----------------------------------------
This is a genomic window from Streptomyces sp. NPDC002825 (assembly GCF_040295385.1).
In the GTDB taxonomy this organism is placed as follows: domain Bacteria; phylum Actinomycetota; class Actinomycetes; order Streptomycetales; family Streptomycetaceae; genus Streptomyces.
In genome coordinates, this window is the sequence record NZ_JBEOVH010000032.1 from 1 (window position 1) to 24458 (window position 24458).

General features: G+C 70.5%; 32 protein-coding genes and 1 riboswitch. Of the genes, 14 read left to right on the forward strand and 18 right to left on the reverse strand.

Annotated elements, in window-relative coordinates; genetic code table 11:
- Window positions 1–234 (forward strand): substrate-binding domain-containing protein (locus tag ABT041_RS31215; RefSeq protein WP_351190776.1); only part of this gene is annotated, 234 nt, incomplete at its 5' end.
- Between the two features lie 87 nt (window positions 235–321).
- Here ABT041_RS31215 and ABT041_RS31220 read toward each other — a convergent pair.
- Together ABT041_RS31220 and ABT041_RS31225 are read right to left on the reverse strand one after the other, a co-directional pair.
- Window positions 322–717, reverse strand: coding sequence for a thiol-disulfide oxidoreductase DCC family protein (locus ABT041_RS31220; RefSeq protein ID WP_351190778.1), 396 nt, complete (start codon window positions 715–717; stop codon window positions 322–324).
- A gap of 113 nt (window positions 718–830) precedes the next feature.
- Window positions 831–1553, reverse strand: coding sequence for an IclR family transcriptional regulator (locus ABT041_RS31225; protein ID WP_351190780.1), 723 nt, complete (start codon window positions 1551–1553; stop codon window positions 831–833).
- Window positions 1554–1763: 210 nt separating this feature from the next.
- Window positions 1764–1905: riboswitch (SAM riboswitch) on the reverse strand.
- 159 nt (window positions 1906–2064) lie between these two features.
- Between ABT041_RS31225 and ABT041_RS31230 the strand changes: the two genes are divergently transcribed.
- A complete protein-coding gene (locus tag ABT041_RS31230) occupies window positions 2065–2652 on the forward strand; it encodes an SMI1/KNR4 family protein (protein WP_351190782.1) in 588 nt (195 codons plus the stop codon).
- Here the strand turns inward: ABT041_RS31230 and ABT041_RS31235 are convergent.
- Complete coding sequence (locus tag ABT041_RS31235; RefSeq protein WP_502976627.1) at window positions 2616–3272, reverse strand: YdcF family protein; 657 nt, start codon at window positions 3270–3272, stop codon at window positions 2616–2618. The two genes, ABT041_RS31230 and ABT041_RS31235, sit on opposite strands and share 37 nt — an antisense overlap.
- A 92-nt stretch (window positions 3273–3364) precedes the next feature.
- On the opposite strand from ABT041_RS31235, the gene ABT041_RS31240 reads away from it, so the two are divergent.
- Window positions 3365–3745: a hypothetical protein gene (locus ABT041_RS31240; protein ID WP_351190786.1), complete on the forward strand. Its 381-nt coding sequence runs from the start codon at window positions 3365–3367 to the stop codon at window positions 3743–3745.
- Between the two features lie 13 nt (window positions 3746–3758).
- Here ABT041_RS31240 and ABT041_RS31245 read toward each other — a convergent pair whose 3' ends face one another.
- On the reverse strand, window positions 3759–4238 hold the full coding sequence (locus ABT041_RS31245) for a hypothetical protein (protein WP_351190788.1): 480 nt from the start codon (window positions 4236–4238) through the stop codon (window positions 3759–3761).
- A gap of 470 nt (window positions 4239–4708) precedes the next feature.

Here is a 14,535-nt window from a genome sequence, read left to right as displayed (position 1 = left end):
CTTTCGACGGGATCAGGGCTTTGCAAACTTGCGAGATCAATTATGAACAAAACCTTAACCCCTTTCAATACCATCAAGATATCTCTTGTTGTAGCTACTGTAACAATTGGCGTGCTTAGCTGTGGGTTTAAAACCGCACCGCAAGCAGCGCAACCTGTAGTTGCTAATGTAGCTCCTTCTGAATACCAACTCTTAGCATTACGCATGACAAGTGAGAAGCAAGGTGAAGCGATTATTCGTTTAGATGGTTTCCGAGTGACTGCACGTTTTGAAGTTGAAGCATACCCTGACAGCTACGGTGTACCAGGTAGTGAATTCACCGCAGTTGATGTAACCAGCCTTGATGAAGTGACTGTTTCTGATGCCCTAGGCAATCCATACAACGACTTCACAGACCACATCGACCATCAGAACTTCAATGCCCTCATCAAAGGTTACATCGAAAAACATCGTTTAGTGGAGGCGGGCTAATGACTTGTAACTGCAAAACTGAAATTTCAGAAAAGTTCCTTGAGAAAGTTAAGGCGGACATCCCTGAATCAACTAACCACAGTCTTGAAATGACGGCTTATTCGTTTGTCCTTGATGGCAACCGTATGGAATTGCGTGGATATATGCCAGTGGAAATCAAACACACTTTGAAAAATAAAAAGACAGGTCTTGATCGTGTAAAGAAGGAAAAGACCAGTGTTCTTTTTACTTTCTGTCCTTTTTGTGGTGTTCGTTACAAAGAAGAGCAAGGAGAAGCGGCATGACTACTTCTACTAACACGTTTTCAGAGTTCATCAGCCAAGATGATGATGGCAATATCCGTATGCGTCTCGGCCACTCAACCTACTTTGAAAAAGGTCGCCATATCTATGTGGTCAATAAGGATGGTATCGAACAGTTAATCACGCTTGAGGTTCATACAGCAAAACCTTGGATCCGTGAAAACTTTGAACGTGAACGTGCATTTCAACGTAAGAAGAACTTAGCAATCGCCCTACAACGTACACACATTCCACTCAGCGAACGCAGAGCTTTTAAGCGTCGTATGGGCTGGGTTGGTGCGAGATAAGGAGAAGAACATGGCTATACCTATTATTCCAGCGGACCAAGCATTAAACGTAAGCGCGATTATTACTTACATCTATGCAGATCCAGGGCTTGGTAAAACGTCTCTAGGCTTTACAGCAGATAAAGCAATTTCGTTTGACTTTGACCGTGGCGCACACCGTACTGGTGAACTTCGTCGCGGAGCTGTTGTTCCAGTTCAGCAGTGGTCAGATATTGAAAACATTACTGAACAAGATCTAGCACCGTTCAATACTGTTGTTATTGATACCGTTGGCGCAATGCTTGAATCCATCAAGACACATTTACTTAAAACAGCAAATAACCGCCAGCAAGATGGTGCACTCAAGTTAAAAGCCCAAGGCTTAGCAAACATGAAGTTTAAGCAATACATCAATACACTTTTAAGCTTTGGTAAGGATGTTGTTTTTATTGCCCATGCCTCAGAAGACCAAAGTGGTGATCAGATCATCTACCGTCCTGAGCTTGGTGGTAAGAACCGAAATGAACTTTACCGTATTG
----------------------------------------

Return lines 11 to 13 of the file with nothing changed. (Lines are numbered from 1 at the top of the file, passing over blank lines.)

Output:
- A gap of 113 nt (window positions 718–830) precedes the next feature.
- Window positions 831–1553, reverse strand: coding sequence for an IclR family transcriptional regulator (locus ABT041_RS31225; protein ID WP_351190780.1), 723 nt, complete (start codon window positions 1551–1553; stop codon window positions 831–833).
- Window positions 1554–1763: 210 nt separating this feature from the next.